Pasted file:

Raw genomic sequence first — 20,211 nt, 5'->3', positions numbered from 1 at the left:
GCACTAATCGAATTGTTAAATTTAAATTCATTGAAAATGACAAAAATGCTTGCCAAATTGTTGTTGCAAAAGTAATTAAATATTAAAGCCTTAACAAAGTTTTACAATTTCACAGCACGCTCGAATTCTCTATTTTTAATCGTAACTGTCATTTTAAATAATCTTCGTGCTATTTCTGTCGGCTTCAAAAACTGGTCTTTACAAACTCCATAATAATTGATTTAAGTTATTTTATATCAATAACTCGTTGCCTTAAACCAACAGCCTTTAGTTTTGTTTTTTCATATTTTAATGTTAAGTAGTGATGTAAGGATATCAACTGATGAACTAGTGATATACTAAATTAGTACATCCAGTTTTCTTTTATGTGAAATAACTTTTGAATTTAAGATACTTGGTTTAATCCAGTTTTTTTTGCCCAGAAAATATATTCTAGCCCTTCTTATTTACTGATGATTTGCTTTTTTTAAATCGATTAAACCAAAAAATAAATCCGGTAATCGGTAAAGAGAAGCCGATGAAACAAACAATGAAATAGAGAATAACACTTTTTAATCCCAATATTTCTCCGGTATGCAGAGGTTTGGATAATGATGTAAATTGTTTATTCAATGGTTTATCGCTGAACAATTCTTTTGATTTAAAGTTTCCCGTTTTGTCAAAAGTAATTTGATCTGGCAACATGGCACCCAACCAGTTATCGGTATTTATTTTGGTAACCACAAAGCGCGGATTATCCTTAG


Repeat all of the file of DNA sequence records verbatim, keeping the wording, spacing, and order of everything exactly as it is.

Raw genomic sequence first — 20,211 nt, 5'->3', positions numbered from 1 at the left:
GCACTAATCGAATTGTTAAATTTAAATTCATTGAAAATGACAAAAATGCTTGCCAAATTGTTGTTGCAAAAGTAATTAAATATTAAAGCCTTAACAAAGTTTTACAATTTCACAGCACGCTCGAATTCTCTATTTTTAATCGTAACTGTCATTTTAAATAATCTTCGTGCTATTTCTGTCGGCTTCAAAAACTGGTCTTTACAAACTCCATAATAATTGATTTAAGTTATTTTATATCAATAACTCGTTGCCTTAAACCAACAGCCTTTAGTTTTGTTTTTTCATATTTTAATGTTAAGTAGTGATGTAAGGATATCAACTGATGAACTAGTGATATACTAAATTAGTACATCCAGTTTTCTTTTATGTGAAATAACTTTTGAATTTAAGATACTTGGTTTAATCCAGTTTTTTTTGCCCAGAAAATATATTCTAGCCCTTCTTATTTACTGATGATTTGCTTTTTTTAAATCGATTAAACCAAAAAATAAATCCGGTAATCGGTAAAGAGAAGCCGATGAAACAAACAATGAAATAGAGAATAACACTTTTTAATCCCAATATTTCTCCGGTATGCAGAGGTTTGGATAATGATGTAAATTGTTTATTCAATGGTTTATCGCTGAACAATTCTTTTGATTTAAAGTTTCCCGTTTTGTCAAAAGTAATTTGATCTGGCAACATGGCACCCAACCAGTTATCGGTATTTATTTTGGTAACCACAAAGCGCGGATTATCCTTAG